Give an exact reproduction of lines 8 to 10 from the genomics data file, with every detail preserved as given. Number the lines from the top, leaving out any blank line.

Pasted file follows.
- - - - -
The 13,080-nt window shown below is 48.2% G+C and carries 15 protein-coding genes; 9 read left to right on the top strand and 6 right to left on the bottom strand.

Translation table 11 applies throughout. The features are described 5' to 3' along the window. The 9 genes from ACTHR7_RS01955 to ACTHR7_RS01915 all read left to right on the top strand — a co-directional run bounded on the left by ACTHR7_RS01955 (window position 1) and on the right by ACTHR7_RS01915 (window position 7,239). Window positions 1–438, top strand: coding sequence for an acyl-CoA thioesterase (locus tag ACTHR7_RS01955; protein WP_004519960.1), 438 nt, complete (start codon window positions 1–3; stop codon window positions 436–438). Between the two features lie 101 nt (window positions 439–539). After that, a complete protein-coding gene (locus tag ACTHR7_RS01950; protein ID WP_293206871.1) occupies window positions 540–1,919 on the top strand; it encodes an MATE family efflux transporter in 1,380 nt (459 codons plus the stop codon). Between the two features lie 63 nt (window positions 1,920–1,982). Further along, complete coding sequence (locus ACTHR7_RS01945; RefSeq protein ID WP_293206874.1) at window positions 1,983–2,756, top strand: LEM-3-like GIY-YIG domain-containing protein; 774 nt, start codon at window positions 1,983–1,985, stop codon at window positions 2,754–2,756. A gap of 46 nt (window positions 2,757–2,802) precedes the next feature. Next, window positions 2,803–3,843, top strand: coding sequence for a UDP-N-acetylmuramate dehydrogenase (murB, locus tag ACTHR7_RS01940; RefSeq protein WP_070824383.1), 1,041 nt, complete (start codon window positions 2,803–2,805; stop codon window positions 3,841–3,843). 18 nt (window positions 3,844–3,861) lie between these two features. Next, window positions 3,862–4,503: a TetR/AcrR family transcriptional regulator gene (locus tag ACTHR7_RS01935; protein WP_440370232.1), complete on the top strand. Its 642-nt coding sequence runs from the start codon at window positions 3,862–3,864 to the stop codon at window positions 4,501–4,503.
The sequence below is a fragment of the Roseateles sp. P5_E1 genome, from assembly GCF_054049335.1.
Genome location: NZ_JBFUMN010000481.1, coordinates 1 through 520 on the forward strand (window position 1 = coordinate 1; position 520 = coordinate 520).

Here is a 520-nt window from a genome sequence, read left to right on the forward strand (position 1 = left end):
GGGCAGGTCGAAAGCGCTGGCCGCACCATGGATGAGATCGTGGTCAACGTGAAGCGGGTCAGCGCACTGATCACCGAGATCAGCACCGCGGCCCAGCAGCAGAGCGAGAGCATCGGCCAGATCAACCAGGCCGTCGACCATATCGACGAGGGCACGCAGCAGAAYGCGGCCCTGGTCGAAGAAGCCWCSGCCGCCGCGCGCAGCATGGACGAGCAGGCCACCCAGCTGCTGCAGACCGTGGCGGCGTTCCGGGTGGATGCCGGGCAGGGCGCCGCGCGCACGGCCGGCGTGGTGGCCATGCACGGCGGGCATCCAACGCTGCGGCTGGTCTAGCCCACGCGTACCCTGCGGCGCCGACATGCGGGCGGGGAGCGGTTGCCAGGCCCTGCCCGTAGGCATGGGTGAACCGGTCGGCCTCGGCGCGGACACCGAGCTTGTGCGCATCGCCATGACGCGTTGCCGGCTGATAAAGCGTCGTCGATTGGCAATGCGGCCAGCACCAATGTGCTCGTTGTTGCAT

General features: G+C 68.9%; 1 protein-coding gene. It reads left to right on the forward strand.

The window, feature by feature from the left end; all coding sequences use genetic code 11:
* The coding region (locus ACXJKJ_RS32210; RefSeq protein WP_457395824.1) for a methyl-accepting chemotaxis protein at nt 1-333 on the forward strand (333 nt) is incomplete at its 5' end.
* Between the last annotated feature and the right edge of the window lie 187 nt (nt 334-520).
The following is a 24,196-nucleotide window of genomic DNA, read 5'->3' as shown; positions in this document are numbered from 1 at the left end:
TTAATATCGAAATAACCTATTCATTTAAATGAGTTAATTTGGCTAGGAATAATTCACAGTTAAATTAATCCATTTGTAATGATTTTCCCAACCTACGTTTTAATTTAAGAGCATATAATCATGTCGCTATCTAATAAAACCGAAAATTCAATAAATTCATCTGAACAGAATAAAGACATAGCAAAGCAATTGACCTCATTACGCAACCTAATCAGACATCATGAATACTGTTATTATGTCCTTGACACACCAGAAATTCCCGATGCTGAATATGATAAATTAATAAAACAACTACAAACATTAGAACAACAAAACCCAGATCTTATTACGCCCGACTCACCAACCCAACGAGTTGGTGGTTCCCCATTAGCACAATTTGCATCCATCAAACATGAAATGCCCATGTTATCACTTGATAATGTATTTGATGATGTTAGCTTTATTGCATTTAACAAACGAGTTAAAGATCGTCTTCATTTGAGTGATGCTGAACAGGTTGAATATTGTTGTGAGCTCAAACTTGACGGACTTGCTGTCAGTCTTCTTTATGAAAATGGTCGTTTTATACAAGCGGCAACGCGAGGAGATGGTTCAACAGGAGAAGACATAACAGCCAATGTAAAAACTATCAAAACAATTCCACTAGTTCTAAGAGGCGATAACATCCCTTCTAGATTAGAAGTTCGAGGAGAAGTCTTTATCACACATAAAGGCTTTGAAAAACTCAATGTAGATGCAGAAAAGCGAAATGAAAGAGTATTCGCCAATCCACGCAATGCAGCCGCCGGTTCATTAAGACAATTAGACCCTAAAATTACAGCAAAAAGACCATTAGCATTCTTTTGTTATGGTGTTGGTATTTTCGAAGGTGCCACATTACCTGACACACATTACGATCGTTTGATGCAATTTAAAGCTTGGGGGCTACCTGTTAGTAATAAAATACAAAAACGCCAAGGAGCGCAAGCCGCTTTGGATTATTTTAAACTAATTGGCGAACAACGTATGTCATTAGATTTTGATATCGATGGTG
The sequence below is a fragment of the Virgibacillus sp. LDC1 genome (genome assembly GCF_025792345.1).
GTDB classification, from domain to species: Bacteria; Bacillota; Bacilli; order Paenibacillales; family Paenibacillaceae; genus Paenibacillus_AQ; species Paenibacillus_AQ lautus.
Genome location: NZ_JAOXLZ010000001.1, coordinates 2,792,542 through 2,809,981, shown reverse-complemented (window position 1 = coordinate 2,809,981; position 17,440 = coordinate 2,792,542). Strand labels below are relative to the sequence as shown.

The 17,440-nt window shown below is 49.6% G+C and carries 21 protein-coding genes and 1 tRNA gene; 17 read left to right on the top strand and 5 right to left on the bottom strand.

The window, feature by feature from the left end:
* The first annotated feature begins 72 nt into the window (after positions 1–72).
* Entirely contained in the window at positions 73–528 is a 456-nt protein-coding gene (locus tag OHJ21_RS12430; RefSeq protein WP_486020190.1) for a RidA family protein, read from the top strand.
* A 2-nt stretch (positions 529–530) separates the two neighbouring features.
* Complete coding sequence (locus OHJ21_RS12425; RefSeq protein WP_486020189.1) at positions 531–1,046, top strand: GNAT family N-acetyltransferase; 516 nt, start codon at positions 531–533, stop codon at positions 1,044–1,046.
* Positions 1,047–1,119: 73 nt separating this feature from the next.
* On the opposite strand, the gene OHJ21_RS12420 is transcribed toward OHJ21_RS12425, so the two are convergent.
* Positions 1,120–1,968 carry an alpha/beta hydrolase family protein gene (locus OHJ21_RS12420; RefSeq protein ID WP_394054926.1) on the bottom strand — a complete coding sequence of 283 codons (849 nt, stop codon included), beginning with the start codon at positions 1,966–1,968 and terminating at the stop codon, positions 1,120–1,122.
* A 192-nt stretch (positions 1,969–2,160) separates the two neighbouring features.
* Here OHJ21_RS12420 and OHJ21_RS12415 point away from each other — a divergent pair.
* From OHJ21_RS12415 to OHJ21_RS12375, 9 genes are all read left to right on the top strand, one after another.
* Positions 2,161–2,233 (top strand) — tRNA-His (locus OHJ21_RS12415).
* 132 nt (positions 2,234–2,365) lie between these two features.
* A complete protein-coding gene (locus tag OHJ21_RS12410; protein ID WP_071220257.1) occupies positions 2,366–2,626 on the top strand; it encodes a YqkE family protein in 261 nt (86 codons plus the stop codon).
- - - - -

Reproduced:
The window, feature by feature from the left end; all coding sequences use genetic code 11:
* The coding region (locus ACXJKJ_RS32210; RefSeq protein WP_457395824.1) for a methyl-accepting chemotaxis protein at nt 1-333 on the forward strand (333 nt) is incomplete at its 5' end.
* Between the last annotated feature and the right edge of the window lie 187 nt (nt 334-520).